Vail Daily column: Vail’s master planning, creek rehab, financing and more
Editor’s note: The following is an excerpt from a report by the Vail Homeowners Association board of directors. The association keeps a close eye on economic and political trends in and outside of the Vail community. The electronic version with links to supporting documents is available at http://www.vailhomeowners.com.
• Master planning: Master planning is key to guiding sustainable growth. Special development district spot zoning, on the other hand, leads to uncontrolled political decisions about community direction. Because of spot-zoning abuses, in the early 2000s, Vail curtailed that practice in favor of master planning.
Now, special development districts may be ushering in another wave of spot zoning. Already in the wake of the Roost Lodge (Marriott) approval, a plan for a large six-story project on top of the Mountain View parking garage is being presented as an special development district, and other developers seem poised to try the same thing, without first amending existing master plans.
At the same time, special events in the center of town are causing significant noise issues, as promoters continue to seek to add more events to an already crowded calendar; there is no effective limit to on-mountain activities, and on-street frontage road parking is becoming the norm.
The Vail Homeowners Association believes these issues require attention from the town’s leaders and the development of comprehensive plans to manage Vail’s future for the benefit of all. To the extent that sustainability entails capital expenditures, it should be clearly spelled out. This will be a continuing focus of the Vail Homeowners Association’s advocacy.
Participate in The Longevity Project
The Longevity Project is an annual campaign to help educate readers about what it takes to live a long, fulfilling life in our valley. This year Kevin shares his story of hope and celebration of life with his presentation Cracked, Not Broken as we explore the critical and relevant topic of mental health.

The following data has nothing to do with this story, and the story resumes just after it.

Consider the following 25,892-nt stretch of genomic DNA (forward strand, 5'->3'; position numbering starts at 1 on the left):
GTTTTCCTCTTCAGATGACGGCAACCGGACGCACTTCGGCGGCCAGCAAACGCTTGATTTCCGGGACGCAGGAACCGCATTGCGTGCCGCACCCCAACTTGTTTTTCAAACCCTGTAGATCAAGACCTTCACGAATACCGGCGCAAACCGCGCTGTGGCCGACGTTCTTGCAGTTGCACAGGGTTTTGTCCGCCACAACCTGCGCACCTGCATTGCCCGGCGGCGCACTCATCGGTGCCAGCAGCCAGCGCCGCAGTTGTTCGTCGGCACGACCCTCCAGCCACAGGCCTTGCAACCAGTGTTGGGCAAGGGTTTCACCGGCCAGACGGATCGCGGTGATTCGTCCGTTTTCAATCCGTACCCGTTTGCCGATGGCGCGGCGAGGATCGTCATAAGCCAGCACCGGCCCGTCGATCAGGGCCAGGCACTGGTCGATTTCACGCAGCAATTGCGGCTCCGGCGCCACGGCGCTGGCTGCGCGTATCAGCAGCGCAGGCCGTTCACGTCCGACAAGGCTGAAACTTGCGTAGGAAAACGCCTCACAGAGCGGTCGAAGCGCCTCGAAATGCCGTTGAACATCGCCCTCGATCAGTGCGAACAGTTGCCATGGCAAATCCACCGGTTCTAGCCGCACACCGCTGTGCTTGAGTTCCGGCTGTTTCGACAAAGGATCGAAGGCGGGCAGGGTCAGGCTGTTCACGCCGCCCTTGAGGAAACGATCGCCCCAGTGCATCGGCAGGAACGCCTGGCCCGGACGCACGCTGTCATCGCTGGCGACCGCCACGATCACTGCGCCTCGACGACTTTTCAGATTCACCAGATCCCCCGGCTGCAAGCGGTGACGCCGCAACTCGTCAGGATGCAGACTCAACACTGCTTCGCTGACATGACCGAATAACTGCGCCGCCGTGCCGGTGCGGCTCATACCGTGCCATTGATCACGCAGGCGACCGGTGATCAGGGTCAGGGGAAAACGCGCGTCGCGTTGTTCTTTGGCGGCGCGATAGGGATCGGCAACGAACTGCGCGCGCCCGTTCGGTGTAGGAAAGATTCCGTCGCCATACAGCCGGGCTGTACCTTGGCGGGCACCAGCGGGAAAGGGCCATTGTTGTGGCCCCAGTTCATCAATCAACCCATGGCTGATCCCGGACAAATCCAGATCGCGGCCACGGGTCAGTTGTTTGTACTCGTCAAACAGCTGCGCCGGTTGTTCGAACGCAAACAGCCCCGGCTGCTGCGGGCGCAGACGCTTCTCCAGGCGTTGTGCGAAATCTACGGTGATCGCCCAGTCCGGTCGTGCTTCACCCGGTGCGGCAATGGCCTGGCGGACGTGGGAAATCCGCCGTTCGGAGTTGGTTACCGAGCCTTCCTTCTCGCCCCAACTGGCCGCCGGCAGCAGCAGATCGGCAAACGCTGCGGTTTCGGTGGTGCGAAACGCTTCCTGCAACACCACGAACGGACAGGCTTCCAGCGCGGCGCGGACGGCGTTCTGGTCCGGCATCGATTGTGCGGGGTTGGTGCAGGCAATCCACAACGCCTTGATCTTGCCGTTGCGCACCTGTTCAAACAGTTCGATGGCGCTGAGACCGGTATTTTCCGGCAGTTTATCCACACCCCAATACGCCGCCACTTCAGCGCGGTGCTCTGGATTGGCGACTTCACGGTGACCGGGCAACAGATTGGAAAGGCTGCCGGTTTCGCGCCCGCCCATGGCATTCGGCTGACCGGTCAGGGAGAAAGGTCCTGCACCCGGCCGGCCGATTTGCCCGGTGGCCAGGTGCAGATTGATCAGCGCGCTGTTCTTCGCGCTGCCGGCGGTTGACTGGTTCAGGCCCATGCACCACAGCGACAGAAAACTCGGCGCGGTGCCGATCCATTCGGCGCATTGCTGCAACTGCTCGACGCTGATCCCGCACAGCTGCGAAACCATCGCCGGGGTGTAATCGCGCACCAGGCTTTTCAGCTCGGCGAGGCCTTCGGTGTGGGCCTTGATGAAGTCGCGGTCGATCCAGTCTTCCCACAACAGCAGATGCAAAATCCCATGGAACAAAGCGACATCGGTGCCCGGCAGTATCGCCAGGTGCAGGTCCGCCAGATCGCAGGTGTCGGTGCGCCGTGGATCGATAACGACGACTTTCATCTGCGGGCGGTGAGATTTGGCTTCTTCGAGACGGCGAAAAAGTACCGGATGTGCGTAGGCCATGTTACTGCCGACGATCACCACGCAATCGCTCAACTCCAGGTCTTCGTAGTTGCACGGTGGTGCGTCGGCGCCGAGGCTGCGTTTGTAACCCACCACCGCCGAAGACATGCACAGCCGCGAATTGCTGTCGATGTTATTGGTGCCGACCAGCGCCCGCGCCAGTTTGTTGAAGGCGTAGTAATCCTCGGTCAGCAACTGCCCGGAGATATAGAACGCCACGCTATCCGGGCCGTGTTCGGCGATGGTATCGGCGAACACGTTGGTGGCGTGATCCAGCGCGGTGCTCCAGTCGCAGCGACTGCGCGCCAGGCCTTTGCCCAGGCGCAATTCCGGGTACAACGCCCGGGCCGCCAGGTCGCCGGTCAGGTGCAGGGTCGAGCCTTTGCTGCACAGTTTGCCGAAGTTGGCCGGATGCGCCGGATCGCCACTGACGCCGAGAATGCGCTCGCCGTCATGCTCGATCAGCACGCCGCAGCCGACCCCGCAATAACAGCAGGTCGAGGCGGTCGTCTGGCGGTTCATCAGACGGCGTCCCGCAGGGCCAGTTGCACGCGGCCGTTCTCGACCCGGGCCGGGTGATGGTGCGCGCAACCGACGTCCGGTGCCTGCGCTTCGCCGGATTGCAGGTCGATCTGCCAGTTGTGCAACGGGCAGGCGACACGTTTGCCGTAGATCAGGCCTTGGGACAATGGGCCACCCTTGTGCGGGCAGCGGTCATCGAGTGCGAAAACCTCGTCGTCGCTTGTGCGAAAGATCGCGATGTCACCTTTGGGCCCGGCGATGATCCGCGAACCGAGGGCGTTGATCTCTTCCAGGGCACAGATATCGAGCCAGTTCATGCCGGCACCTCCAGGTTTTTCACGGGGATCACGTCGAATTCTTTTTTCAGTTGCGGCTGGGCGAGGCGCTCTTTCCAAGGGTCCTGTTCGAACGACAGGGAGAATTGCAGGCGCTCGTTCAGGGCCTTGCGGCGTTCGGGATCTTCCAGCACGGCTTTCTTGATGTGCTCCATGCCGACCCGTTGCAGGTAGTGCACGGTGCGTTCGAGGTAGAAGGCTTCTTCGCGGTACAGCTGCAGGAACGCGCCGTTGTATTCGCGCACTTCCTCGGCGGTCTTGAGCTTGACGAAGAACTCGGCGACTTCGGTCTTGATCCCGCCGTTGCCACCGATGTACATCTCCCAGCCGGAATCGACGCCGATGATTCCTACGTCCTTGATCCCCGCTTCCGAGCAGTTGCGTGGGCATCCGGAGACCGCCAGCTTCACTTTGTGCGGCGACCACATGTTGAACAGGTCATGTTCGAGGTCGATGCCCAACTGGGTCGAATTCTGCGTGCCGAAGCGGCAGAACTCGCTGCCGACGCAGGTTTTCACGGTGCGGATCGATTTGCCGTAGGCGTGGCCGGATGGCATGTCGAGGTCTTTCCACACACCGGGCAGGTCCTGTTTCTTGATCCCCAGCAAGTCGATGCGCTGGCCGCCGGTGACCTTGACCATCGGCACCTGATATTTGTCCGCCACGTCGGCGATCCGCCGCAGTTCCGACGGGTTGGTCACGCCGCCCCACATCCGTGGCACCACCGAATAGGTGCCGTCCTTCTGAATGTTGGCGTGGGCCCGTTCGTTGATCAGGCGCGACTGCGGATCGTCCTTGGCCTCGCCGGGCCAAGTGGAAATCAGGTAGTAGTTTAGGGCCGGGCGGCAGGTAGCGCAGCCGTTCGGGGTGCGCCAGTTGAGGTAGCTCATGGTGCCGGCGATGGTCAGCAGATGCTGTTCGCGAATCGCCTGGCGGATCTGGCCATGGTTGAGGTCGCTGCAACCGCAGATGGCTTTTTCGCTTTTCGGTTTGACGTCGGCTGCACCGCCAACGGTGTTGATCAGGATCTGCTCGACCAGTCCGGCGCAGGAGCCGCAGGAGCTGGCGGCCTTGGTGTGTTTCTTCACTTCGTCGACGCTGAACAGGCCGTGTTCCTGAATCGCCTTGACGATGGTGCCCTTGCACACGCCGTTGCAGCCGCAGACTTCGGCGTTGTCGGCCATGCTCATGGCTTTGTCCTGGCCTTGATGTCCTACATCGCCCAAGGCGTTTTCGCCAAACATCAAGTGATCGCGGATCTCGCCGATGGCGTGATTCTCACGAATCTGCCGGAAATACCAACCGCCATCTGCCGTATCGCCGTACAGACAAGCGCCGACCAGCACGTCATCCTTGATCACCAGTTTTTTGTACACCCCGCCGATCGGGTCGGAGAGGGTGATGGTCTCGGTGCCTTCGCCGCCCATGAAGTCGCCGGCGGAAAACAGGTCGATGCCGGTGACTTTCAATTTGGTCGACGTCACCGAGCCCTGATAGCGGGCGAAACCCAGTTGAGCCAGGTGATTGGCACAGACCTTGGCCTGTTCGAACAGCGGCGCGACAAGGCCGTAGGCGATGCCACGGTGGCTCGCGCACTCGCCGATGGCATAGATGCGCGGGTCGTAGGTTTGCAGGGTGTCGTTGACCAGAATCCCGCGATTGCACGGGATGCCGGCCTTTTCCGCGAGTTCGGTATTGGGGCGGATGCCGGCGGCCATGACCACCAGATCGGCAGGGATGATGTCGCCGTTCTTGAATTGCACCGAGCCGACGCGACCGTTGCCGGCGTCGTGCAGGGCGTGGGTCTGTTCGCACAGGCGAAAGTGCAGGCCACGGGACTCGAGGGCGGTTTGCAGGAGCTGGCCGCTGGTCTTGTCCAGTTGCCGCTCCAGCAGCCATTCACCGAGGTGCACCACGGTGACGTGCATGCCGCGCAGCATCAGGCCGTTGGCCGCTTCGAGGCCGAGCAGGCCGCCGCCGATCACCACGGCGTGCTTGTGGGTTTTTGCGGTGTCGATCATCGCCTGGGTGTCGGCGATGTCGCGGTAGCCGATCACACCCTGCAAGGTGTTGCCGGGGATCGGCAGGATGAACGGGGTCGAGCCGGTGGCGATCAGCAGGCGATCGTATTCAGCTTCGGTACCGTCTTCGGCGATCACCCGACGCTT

• Gore Creek rehabilitation: Vail is also moving forward with a host of efforts to rehabilitate Gore Creek. So far, these efforts have been relatively inexpensive, but larger, more expensive actions — $5.4 million budget throughout five years — are in the offing.
New storm-water collection and filtration improvements to the East Interchange totaling $2.3 million are scheduled to begin this year. The cost of the project is split between the Colorado Department of Transportation ($700,000) and the town of Vail ($1.6 million). The town’s portion includes extensive landscape enhancements. No price tag, as yet, has been announced for the overall program, should these budgeted investments not be successful in correcting the water-quality problem.
• Financing: Taken all together, these plans could cost many hundreds of millions, much of it to be paid for by Vail taxpayers and residents and the rest to be funded by town revenues. The magnitude of these plans exceeds, many times, what has been Vail’s annual capital budget. And while Vail is, presently, in excellent financial condition, having recently retired the bonds on its parking structures, there is no guarantee that expansive commitments will not undermine its future.
So far, there has been no unified, comprehensive budget, making it difficult to judge the full implications of these plans. Making evaluation even more difficult is that much of this work is going to be done on a pay-as-you-go basis. Ordinarily, the cost of large-scale capital improvements is spread throughout decades by the use of bonds or other kinds of long-term financing.
Vail Homeowners Association believes financial prudence calls for the development of a five, 10 and 20-year capital improvement budget. It would not bind future Town Councils and could be changed as needed, but it would provide a pathway that would show the affordability of these kinds of plans.
What you can do: If these are matters that concern you, then get informed and become involved. Government responds to the public; silence only enables others with different agendas to act in your absence. If you are not already a member, then join the Vail Homeowners Association. Together, we will continue to shine a spotlight on these issues that concern everyone.
The Vail Homeowners Association board is Gail Ellis, president; Judith Berkowitz, secretary; Rob Ford, treasurer; and directors Jamie Duke, John Gorsuch, John Lohre, Andres Nevares, Trygve Myhren, Larry Stewart and Doug Tansill.